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Not every City Council Meeting features a quotation from noted socialist and perennial early 20th-century presidential candidate Eugene Debs, but the one on Nov. 28 did. Speaking on behalf of Occupy Evanston, Tristan Sloughter included the famous Debs “That is the demand” speech to shouts of approval from parts of the crowd gathered for the NSP2 and marijuana law discussions to follow.

Alderman Judy Fiske, 1st Ward, reported findings from the City Ethics Board that exonerated her for actions taken regarding the Kendall Property re-subdivision.

Building permits will soon come with an expiration date. Council introduced legislation that would make permits automatically expire six months after issuance if work has not started, and six months after work is suspended for any reason. Alderman Ann Rainey, 8th Ward, called the measure “long overdue.”

Phase 1 of the Emerson Square project, part of the NSP2 project, was given the green light. Brinshore Development has secured funding and plans to break ground in 2012.

The contract for parking ticket management and payment processing, something nearly everyone who drives in Evanston has encountered, was renewed. The City expects to pay about $450,000 in commission to Duncan Solutions.

The garbage police will soon have something else to watch for and issue citations about. Council introduced an ordinance requiring the recycling of all electronic products. Things like computer mice, keyboards, CD players, computer parts and other similar equipment will be prohibited in City garbage cans. If the City finds something, a $25 minimum fee may be issued. The City no longer collects garbage, however, making enforcement possibly tricky.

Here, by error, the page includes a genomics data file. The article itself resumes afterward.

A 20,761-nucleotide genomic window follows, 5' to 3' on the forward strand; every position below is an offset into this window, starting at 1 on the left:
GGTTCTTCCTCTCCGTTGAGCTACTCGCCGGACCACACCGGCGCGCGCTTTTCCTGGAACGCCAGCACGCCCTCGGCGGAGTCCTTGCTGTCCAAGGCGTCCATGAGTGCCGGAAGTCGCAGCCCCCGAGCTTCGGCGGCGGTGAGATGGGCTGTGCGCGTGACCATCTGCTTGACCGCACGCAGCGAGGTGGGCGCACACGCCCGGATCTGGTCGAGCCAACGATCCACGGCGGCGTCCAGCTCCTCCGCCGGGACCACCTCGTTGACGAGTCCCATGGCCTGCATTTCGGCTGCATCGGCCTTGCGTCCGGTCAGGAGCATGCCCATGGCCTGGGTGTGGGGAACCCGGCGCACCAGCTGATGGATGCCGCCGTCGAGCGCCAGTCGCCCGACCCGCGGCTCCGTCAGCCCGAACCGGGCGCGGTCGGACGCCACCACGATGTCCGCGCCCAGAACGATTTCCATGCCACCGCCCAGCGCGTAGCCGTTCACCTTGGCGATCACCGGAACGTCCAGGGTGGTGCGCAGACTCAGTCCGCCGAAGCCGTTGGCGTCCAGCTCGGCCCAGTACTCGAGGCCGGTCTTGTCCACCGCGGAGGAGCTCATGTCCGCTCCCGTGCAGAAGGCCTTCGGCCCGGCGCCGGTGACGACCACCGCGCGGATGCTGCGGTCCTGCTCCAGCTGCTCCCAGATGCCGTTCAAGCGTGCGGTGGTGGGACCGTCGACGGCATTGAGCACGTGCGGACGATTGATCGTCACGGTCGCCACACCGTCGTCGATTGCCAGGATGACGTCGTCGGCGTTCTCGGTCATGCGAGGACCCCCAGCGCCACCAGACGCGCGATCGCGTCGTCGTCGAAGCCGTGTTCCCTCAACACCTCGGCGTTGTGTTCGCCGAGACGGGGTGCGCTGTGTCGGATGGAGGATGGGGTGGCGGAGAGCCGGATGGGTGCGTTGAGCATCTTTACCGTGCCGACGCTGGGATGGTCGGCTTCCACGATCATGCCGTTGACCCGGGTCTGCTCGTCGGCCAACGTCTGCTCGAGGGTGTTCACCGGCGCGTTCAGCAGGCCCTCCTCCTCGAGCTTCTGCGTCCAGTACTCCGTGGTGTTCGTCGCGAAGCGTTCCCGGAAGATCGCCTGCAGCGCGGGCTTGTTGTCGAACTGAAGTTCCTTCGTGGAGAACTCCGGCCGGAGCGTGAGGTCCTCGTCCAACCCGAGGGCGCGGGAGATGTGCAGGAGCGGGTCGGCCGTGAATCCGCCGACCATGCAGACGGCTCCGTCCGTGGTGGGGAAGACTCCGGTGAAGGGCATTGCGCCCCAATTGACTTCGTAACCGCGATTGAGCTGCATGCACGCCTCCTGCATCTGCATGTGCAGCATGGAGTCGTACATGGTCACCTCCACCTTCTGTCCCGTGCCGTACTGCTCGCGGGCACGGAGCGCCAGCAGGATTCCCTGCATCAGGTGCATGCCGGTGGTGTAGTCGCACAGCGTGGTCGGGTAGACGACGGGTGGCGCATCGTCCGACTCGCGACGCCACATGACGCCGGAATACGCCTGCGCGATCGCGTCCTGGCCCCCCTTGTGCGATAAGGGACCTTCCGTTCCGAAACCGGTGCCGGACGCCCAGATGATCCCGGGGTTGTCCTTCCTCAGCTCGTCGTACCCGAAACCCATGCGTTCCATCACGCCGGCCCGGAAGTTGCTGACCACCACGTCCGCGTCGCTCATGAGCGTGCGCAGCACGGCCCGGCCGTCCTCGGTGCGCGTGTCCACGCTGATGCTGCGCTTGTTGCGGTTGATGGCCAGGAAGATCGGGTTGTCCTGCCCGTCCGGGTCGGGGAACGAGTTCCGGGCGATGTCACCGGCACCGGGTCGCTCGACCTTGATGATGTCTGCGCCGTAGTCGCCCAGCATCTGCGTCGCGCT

Citizens can take electronic equipment to the SWANCC facility in Glenview or wait for the twice-a-year collection event in Evanston. Director of Public Works Suzette Robinson said people can also find out when and where neighboring communities are having collection events. Those without transport can arrange for special pick-up – and pay the $25 fee.

 It feels like we have heard this one before, but the City is spending another $50,000 to match a Nation Endowment for the Arts grant to study potential sites for performing arts venues in downtown Evanston. The money will fund a consultant, to be selected pursuant to a RFP by February, to study venues in downtown. The consultant will follow on the heels of work done by the Community Land Use Economics Group whose feasibility study in late summer praised the space vacated by Gus Giordano studios over the former Varsity Theatre site.

 The Lakefront Committee officially rejected the suggested lakefront marina and convention center project proposed by local architect Mike Vasilko. The project continues to migrate northward, though, and the report by the lakefront committee encourages Mr. Vasilko to continue discussing the project with Northwestern University.

At the Human Services Committee on Dec. 5, efforts by the Parks and Recreation Board to require the City to replace any park land sold with substantially similar park space met another roadblock. Larry Raffle of the Park Board brought the measure to the Committee for the third time, and was rebuffed for the third time. This time the rejection was more unequivocal, as four of the five committee members said they could not support it. They would consider, however, a resolution saying the same thing. Alderman Mark Tendam, 6th Ward, summed up Committee sentiment, saying that he did not want to “tie Council’s hands.”

The Committee met an interesting dilemma in processing Township bills. The bills included a legal invoice of over $2,000 to Greg Polini, brought to a Town Board meeting by Township Assessor Bonnie Wilson to argue against Township dissolution. The Committee specifically excluded that bill but passed the remainder. It is unclear who will be paying Mr. Polini.